Jesus marches on through the Gate to the Temple. The people of the Gate imagine that they might follow, but doing so would simply be too dangerous, too risky. Perhaps this "Jesus of Nazareth" would work for them, do miracles on their behalf, free them from their malaise, deliver them from their suffering. While they refused to accompany him to the Temple, their hope rode in with him on his pack animal. The Temple authorities were waiting with a less-then-warm-welcome. Jesus had endangered the already tenuous relationship between the Temple and Rome. One can only imagine Jesus, leading the Gate people to the Temple, meeting with a harsh arrival, turning to what he hopes is a throng, only to discover that Jesus stands utterly alone.

Jesus exits Jerusalem. He returns to the Temple on Monday, seeing for himself the economic and social injustice that is connected to the Temple. Jesus throws over the tables on the money changers, who charge a premium for the transfer of currency for the Temple-tax shekel. He sees, too, the many and varied animals that had been brought to the Temple for would-be sacrifices. Jesus knows that those animals would be sold instead, that only one animal would be sacrificed and the rest simply collected as additional revenue. Jesus sets loose the animals from their pens and cages. That is Monday. On Tuesday and Wednesday, Jesus returns to the Temple, where he teaches God's will as opposed to Temple injustice. The people of the Gate remain at the Gate, however. The people of the Temple remain at the temple. Nothing changes.

On Thursday, Jesus gathers with his disciples for a traditional Passover celebration. They dine. During the meal, Jesus alters the traditional liturgy with a new act that involved bread and wine. After they eat, Jesus leads his disciples (and others) our to the Garden of Gethsemane. Jesus prays while his closest associates sleep. Finally, after waking them, Jesus is betrayed and arrested. He faces several sham trials, one before the High Priest and another before Proconsul, Pilate. Pilate offers to release Jesus. The Roman bureaucrat even pits his release against a notorious outlaw, named Barabbas. But the crowd wants Jesus' blood. They chant for his crucifixion. They demand his death. Pilate is powerless before them and washes his hands of the affair, saying, "His blood is on your heads."

They taunt Jesus. They beat him. They spit at and on him. They tear his skin with a crown of thorns and flog him repeatedly. The guard is allowed its fun. Finally, they lead Jesus out of the city to Golgatha, a high hill from which all will see those who oppose Roman authority hoisted on crosses. This is the hill upon which Jesus is lifted high on the Cross of Crucifixion. Hour later, thinking that God had abandoned him, seeing in the small crowd not a single one of his followers, Jesus breathes his last. Utterly alone, Jesus dies. The hope of those at the Gate dies with him. The Temple is safe.
The week ends with Jesus dead in a borrowed tomb. He is simply dead.

This is not Easter week! But next week is!  

Tuesday, April 04, 2017

Standing with Jesus in Dangerous Times

Jesus approaches Jerusalem. It is the capital of power and authority, the seat of religious tradition and a symbol of institutional compromise with Rome. Yet, Jerusalem stands, opulent and extravagant, amidst the suffering of its own people. Worse, the city stands in cooperation with the forces that have given rise to the suffering. The Temple exists as proof of the collusion. It dare not speak up. It dare not act out. It dare not express its opposition to empirical power, lest it be utterly and eternally destroyed. The Temple must be protected above all, even if it means silence in the face of oppression and injustice.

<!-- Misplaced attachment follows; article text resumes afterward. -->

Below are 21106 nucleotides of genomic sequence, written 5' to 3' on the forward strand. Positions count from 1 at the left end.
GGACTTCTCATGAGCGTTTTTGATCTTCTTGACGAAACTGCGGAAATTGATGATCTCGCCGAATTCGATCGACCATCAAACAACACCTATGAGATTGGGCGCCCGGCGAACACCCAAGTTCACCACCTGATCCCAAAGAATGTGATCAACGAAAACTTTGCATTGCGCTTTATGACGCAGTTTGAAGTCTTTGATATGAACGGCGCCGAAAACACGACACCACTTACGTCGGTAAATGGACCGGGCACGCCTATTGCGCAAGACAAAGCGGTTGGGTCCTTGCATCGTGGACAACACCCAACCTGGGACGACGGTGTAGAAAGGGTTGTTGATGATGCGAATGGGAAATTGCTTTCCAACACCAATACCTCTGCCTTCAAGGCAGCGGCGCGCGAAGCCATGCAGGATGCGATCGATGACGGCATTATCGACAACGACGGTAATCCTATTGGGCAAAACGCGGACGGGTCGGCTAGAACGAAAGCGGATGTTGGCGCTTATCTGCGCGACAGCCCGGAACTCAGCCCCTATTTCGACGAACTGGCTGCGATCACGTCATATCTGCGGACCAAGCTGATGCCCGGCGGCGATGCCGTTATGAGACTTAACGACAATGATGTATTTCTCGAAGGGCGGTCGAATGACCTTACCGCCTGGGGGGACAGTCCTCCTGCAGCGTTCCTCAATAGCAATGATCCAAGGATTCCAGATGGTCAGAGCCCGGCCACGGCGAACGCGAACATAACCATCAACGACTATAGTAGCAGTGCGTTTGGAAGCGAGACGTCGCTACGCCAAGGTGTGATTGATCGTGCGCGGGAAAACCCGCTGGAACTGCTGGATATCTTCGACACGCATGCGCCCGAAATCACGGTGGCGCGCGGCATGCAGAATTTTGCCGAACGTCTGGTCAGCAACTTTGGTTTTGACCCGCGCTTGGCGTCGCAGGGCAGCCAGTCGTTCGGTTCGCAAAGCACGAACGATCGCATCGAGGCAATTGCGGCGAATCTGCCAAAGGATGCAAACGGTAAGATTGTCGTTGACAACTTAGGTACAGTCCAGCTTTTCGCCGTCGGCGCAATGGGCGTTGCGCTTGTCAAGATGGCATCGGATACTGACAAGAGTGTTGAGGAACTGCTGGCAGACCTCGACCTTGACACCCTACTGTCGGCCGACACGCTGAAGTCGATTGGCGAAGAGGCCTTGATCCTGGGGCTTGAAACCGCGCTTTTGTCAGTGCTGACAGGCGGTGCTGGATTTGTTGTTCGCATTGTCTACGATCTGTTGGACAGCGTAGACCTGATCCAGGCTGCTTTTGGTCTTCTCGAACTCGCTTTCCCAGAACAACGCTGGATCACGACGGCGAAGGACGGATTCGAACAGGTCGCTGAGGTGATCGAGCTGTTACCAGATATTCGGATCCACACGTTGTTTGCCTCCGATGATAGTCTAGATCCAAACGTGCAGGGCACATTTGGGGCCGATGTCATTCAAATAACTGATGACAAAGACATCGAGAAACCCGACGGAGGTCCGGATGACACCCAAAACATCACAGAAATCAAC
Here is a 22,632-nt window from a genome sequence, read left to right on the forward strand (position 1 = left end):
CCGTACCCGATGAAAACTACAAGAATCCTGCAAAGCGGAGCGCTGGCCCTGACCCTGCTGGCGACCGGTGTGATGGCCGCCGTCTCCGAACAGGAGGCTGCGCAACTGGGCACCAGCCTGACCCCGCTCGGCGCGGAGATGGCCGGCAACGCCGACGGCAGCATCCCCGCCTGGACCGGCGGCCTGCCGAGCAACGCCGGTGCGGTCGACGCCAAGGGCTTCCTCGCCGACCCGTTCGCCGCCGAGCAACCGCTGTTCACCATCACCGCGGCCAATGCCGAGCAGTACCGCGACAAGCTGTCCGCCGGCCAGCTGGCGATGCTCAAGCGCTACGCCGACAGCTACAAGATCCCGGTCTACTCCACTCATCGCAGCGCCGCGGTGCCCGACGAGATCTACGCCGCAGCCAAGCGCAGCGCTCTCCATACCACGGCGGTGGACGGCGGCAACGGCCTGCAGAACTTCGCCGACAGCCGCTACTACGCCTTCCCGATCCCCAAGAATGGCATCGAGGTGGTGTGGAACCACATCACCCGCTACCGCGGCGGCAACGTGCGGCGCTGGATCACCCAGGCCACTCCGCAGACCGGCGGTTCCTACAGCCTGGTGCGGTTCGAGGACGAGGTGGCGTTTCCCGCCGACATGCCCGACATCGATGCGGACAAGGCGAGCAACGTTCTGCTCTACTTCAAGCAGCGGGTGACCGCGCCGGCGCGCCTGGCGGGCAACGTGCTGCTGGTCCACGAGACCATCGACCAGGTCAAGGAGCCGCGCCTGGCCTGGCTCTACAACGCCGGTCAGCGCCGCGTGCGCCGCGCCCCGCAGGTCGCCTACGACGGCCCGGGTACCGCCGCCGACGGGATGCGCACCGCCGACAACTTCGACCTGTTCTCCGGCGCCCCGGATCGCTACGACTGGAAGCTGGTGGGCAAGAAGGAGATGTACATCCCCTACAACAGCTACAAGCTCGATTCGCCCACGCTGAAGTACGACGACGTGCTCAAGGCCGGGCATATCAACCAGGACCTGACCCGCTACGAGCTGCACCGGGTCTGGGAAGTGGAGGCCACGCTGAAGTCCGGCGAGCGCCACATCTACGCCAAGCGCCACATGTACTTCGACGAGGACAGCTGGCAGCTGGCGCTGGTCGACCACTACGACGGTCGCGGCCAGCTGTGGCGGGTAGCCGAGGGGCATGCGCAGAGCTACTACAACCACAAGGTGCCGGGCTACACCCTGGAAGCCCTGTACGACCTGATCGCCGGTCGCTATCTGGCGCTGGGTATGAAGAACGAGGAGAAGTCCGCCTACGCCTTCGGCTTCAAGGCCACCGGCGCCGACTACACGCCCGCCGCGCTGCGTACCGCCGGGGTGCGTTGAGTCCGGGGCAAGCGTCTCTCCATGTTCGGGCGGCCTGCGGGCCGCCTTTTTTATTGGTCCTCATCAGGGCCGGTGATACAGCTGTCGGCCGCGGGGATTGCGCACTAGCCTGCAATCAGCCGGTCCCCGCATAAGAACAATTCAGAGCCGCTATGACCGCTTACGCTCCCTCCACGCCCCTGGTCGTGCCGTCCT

This fact is especially sentient during Passover. Now, Passover was an ancient recognition of Israel's emancipation from nearly three centuries of Egyptian slavery. You know the story. Moses, the one-time pretender to the throne of Egypt, had been found guilty of murdering an Egyptian guard who was abusing a Hebrew slave. Moses' unintentional subterfuge was revealed. Before he was sentenced to flogging or death, Moses escaped to the land of Midian, where he married into the High Priest's family. There he became heir to the high priesthood of Midian, following his father-in-law, Jethro. One day, Moses saw, on the side of the great mountain, a bush that was afire but not consumed. He went up on the mountain and was directed, by a cloud-voice, to return to Egypt and emancipate the Hebrew slaves. Moses went. After a series of plagues, the spirit of death killed all the first-born of Egypt, including the son of Pharaoh. The Hebrews were spared only by painting their doorposts withe the blood of a lamb. The spirit of death "passed over" them.

From the time the Hebrews settled in the "Promised Land," to the time when they returned to the land from Babylonian exile, Passover remained the core celebration. Within the celebration, Jews recognize the bitterness of their slavery, the oppression of the Egyptians, the emancipating power of God's outstretched arm, and the responsibility to which God's benevolence called them in the land.

In the time of Jesus, Jerusalem stood in allegiance with the forces of oppression, violence and fear. Jerusalem stood with Rome. In fact, many of the policies and practices of Judaism were, at worst, amended and, at best, accentuated, in order to fit the Roman agenda. While the Pharisees and Sadducees protected the Temple system in compromise with the Romans, the Zealots and Essenes separated themselves from the collusion of the Temple.

Jesus was likely an Essene who followed his mentor and Rabbi, John, who we know as "the Baptist." Jesus stood against the Temple authority. A year earlier, John  had been arrested and martyred. Jesus had taken over the mantle of leadership and was distinguishing himself as "The One."